How To Get Started In Flairing

Text taken from Flairco's 'Flairing with Bols Liqueurs'

Flair Bartending: Past

There have always been entertaining bartenders who worked with style, and the first true flair bartender was active 150 years ago: Jerry Thomas toured Europe and America with his bartending show, the highpoint of which was a fire show involving pouring whisky on fire between 2 solid silver lined goblets! Modern flair bartending grew up in the 1970's, when the new singles bars (designed to attract women as well as men) opened, often employing out of work actors, comedians and street performers as well as waiters and bartenders. Soon bottles, glassware and fruit were being juggled and the guests loved it. Flair even made it onto the big screen with the 1988 film Cocktail.


Nowadays, flair has advanced much further than Jerry Thomas could have ever dreamed of. Bars and restaurants that feature flair bartenders have grown to massive international chains and flair bartenders are some of the highest earning in the industry. The art of flair has also split into the fast, every day moves (called working flair) and the showy, high risk performance-orientated moves (called exhibition flair). For the truly dedicated there are hundreds of contests each year, featured on national and international TV programs, offering thousands of dollars in prize money.

The golden rules of flair are:

  • Never make a guest wait because you're flairing.
  • Train at home, perform at work. Don't do moves you're unsure of at work.
  • Never attempt risky moves if there are colleagues or guests nearby.
  • Never do flair involving fire.

Learning Flair:

Make Time

Set a time and place where you can train. Training twice a week for one hour will produce better results, faster, than training for 3 hours once a week. You're also more likely to keep to the twice-a-week-for-an-hour schedule.

Make Space

Choose a space where bottles dropping on the floor won't break, and where the sound won't bother others, and where a mis-thrown bottle won't go through a TV screen or a window.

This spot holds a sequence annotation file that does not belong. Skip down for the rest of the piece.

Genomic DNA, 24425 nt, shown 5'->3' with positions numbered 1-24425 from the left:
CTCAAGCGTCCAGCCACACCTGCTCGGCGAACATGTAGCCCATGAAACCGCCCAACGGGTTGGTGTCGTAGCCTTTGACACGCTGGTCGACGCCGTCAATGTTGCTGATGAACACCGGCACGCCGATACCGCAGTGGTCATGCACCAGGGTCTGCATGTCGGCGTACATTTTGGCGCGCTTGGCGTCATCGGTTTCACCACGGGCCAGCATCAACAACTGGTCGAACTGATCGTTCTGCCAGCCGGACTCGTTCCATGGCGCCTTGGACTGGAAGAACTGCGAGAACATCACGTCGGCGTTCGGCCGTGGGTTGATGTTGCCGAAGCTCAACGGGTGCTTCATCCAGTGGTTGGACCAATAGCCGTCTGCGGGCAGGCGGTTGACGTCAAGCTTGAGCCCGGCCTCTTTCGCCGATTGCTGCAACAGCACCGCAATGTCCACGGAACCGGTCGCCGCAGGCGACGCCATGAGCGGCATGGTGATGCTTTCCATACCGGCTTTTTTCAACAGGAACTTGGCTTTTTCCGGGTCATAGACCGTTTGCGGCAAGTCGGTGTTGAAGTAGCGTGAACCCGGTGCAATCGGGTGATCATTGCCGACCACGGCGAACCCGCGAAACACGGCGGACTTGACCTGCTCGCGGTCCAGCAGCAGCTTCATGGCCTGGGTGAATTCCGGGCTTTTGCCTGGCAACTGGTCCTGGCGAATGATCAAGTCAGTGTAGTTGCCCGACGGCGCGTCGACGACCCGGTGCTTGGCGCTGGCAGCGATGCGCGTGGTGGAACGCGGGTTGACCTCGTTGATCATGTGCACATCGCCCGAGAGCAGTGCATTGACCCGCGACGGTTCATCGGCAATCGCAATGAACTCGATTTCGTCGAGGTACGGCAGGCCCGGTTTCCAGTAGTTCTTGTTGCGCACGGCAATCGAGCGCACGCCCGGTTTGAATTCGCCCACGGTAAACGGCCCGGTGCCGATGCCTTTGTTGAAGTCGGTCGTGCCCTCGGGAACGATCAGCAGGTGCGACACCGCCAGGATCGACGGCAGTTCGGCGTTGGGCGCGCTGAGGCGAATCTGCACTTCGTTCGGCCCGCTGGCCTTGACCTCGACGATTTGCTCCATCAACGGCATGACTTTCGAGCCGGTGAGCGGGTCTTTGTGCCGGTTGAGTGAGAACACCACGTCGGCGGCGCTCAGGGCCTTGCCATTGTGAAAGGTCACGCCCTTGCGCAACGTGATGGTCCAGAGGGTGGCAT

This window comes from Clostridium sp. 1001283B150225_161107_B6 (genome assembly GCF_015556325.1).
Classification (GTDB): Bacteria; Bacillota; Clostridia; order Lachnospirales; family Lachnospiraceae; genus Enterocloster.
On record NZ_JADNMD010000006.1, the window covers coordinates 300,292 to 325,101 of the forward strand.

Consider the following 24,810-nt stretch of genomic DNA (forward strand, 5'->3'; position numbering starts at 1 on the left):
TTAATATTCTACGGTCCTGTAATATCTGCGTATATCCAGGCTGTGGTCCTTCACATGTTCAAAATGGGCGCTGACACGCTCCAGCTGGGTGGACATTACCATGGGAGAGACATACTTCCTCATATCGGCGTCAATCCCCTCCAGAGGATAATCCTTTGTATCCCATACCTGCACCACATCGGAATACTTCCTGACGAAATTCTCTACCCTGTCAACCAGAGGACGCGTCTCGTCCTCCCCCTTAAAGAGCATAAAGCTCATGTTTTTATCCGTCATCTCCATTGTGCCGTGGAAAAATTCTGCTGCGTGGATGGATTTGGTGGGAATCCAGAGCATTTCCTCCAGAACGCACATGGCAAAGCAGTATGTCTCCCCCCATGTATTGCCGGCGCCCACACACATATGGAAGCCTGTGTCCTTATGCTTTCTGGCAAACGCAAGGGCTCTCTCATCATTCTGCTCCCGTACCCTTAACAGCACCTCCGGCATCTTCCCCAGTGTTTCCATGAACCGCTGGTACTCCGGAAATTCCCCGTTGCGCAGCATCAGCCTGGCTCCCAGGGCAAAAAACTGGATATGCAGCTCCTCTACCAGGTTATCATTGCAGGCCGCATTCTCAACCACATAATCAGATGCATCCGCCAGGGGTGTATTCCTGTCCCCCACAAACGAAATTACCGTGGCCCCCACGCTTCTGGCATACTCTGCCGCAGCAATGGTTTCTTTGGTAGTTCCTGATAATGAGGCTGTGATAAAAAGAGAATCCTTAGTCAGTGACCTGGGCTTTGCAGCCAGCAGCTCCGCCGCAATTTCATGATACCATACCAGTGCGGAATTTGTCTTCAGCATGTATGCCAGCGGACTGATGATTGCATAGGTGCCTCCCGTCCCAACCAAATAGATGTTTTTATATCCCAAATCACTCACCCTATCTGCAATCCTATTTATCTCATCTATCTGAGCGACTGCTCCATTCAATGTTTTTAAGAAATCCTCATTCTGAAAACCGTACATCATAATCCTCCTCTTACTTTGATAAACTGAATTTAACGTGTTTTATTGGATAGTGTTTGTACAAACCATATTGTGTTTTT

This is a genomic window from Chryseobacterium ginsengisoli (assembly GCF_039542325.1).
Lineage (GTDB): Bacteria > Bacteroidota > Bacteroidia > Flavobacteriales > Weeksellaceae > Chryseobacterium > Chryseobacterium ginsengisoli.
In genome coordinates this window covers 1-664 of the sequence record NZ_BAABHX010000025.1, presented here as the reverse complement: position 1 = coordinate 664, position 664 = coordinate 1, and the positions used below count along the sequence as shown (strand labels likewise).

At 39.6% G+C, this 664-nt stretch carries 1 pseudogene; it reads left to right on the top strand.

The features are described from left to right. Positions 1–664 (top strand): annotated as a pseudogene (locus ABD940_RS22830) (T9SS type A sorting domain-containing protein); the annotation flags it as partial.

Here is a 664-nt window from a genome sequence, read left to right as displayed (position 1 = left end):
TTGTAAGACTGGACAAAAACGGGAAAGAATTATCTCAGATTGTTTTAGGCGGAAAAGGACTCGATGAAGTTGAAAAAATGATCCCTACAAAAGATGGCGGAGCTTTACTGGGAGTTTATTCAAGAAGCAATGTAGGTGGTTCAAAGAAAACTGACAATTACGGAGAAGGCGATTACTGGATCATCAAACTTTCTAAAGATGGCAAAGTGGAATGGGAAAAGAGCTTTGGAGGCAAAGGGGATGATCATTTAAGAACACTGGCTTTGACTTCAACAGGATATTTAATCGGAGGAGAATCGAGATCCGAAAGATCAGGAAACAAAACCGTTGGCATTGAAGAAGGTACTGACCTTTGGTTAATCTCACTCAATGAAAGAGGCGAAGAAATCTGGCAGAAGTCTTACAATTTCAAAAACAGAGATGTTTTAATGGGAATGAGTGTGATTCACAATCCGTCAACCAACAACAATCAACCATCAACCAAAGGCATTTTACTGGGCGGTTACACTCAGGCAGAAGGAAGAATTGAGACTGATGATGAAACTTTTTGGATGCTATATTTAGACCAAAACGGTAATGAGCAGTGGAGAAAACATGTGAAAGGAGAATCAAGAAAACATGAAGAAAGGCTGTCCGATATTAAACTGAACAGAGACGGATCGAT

Set goals for the session ("I will learn how to throw a bottle over my shoulder and land it on my hand"), and stop for a moment after every drop. Analyse why you dropped, and adjust your technique until you're not dropping any more. Choose a move and train until you can do it 10 times in a row perfectly.

Be Realistic

When you can do the move 10 times in a row, put a couple of shots (max 2oz/ 60ml)of water in the bottle and a pour spout, and train to do the move 10 times in a row without spilling. If you spill, analyse why you spilled and adjust your technique until you're not spilling any more. try to apply the move to shakers, glasses, ice and garnish fruit, so your flair is more versatile.

Learning Working Flair

Working flair moves are moves that can be done very quickly, have little or no risk of dropping or spilling, require no special preparation or props. Working flair can be done with everything you use to make drinks, including full bottles.


Start making combinations of moves into small routines. Remember: only do a routine in public if you are totally confident of all the moves in it, and make sure your transitions (from move to move) are smooth.

Be Humble

Don't become arrogant and cocky because you can pull off a few moves: make sure guests still get served quickly, and that you don't neglect guests so you can flair. Even the best flair bartenders drop and spill sometimes, just as the best performers sometimes miss their cue or forget their lines. Stay good humoured and humble about your flair and guests will appreciate it even more.

Be Ruthless

When you're training at home, make it deliberately hard on yourself. Make a training bar even smaller and more cramped than the one you have at work. Wet the bottles so they are slippery. Then when you perform at the bar your moves will be much more confident and smooth.

Good Luck and most of all, ENJOY!